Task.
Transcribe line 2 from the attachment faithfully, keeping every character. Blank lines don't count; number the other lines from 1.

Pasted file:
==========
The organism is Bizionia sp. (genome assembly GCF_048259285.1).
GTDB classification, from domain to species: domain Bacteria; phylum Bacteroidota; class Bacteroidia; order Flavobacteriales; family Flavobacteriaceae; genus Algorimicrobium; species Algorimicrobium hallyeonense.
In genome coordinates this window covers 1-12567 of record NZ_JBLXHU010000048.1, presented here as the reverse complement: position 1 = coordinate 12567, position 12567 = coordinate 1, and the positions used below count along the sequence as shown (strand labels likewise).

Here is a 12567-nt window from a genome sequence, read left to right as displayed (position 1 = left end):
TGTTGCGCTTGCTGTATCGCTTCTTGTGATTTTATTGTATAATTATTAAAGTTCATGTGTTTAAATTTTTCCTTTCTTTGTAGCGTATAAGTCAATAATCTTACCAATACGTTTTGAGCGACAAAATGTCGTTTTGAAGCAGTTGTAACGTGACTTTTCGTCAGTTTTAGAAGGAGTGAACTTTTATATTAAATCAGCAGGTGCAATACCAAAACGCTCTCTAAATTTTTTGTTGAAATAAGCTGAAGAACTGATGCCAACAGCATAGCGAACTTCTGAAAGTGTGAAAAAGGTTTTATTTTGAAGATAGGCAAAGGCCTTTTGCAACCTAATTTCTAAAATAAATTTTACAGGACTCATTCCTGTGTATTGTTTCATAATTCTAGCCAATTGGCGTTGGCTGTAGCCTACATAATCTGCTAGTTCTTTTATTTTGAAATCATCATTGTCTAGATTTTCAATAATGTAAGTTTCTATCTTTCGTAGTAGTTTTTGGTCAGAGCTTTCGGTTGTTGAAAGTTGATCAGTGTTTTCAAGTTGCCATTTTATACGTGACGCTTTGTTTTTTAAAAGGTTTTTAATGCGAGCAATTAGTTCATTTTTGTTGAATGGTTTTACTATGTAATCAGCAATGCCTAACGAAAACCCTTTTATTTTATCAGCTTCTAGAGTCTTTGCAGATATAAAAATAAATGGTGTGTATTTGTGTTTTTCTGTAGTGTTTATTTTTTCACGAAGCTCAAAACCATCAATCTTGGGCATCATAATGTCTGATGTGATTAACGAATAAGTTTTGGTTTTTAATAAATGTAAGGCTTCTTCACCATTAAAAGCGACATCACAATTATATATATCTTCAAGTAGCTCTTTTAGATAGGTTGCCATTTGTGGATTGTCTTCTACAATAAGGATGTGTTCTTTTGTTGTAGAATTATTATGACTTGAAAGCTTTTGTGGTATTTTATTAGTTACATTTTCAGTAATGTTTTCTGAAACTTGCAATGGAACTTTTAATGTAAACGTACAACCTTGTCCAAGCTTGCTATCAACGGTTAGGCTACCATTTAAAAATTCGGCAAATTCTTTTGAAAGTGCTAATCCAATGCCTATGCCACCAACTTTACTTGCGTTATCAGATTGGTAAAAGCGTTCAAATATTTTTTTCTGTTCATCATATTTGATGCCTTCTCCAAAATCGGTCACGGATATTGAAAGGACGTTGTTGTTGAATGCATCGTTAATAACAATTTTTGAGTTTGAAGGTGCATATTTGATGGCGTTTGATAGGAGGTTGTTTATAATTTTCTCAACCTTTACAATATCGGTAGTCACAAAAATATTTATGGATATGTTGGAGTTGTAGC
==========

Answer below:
GTDB classification, from domain to species: domain Bacteria; phylum Bacteroidota; class Bacteroidia; order Flavobacteriales; family Flavobacteriaceae; genus Algorimicrobium; species Algorimicrobium hallyeonense.